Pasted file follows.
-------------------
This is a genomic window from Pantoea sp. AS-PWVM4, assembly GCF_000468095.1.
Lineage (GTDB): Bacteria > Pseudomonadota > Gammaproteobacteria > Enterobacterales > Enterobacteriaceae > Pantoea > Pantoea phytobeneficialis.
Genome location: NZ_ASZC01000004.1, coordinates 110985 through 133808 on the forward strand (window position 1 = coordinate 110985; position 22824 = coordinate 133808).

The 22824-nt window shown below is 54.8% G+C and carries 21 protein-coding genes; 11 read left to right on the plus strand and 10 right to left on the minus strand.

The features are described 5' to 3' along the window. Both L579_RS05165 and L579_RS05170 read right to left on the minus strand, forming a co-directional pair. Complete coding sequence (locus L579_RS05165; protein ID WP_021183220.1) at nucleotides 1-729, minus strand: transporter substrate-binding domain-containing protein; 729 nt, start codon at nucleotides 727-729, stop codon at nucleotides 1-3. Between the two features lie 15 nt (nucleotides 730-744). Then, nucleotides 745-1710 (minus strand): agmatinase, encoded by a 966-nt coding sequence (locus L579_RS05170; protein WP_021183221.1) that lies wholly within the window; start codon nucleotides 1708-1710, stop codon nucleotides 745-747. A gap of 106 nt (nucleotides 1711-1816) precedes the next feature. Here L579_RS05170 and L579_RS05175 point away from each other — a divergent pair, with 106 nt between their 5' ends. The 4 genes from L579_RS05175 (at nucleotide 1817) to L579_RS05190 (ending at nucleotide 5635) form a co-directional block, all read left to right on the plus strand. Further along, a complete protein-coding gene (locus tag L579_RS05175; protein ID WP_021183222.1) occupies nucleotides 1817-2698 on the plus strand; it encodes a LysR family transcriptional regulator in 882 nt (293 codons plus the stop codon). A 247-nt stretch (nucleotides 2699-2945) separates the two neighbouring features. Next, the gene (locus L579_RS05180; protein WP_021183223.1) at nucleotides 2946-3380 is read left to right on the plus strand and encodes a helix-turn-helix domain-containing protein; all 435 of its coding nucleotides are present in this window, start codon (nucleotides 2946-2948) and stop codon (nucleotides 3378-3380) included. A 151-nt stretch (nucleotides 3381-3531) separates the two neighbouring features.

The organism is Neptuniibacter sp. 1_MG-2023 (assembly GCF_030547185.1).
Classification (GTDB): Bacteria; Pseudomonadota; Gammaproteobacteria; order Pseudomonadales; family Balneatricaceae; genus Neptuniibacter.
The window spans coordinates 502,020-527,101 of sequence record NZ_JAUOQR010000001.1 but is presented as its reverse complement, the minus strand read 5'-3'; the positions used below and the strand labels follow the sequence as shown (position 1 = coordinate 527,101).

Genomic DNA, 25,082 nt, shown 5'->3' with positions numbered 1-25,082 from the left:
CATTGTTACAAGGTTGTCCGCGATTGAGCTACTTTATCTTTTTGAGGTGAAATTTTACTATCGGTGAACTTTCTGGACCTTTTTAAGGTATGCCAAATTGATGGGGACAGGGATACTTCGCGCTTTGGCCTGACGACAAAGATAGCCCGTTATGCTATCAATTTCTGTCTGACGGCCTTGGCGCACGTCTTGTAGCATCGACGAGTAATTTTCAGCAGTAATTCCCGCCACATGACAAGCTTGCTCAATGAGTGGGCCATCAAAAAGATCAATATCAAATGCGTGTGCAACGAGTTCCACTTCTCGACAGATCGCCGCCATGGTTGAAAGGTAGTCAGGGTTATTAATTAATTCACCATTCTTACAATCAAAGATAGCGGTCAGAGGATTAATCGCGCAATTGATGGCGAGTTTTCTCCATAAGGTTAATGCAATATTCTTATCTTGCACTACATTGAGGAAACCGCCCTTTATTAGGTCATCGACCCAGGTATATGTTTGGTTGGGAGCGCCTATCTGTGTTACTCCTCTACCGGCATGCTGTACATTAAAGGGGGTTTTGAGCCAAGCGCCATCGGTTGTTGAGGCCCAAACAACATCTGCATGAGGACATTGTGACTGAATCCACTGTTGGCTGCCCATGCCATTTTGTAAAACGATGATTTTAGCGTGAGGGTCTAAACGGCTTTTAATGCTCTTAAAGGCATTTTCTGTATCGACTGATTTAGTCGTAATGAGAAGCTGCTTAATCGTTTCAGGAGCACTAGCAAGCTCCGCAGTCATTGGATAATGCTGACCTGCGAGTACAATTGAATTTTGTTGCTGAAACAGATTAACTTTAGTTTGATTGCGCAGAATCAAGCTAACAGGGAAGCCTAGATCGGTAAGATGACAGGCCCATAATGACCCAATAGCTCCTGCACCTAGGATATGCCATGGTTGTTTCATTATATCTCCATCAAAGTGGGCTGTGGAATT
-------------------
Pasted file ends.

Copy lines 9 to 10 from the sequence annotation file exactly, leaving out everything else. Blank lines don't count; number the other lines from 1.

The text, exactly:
Genomic DNA, 25,082 nt, shown 5'->3' with positions numbered 1-25,082 from the left:
CATTGTTACAAGGTTGTCCGCGATTGAGCTACTTTATCTTTTTGAGGTGAAATTTTACTATCGGTGAACTTTCTGGACCTTTTTAAGGTATGCCAAATTGATGGGGACAGGGATACTTCGCGCTTTGGCCTGACGACAAAGATAGCCCGTTATGCTATCAATTTCTGTCTGACGGCCTTGGCGCACGTCTTGTAGCATCGACGAGTAATTTTCAGCAGTAATTCCCGCCACATGACAAGCTTGCTCAATGAGTGGGCCATCAAAAAGATCAATATCAAATGCGTGTGCAACGAGTTCCACTTCTCGACAGATCGCCGCCATGGTTGAAAGGTAGTCAGGGTTATTAATTAATTCACCATTCTTACAATCAAAGATAGCGGTCAGAGGATTAATCGCGCAATTGATGGCGAGTTTTCTCCATAAGGTTAATGCAATATTCTTATCTTGCACTACATTGAGGAAACCGCCCTTTATTAGGTCATCGACCCAGGTATATGTTTGGTTGGGAGCGCCTATCTGTGTTACTCCTCTACCGGCATGCTGTACATTAAAGGGGGTTTTGAGCCAAGCGCCATCGGTTGTTGAGGCCCAAACAACATCTGCATGAGGACATTGTGACTGAATCCACTGTTGGCTGCCCATGCCATTTTGTAAAACGATGATTTTAGCGTGAGGGTCTAAACGGCTTTTAATGCTCTTAAAGGCATTTTCTGTATCGACTGATTTAGTCGTAATGAGAAGCTGCTTAATCGTTTCAGGAGCACTAGCAAGCTCCGCAGTCATTGGATAATGCTGACCTGCGAGTACAATTGAATTTTGTTGCTGAAACAGATTAACTTTAGTTTGATTGCGCAGAATCAAGCTAACAGGGAAGCCTAGATCGGTAAGATGACAGGCCCATAATGACCCAATAGCTCCTGCACCTAGGATATGCCATGGTTGTTTCATTATATCTCCATCAAAGTGGGCTGTGGAATT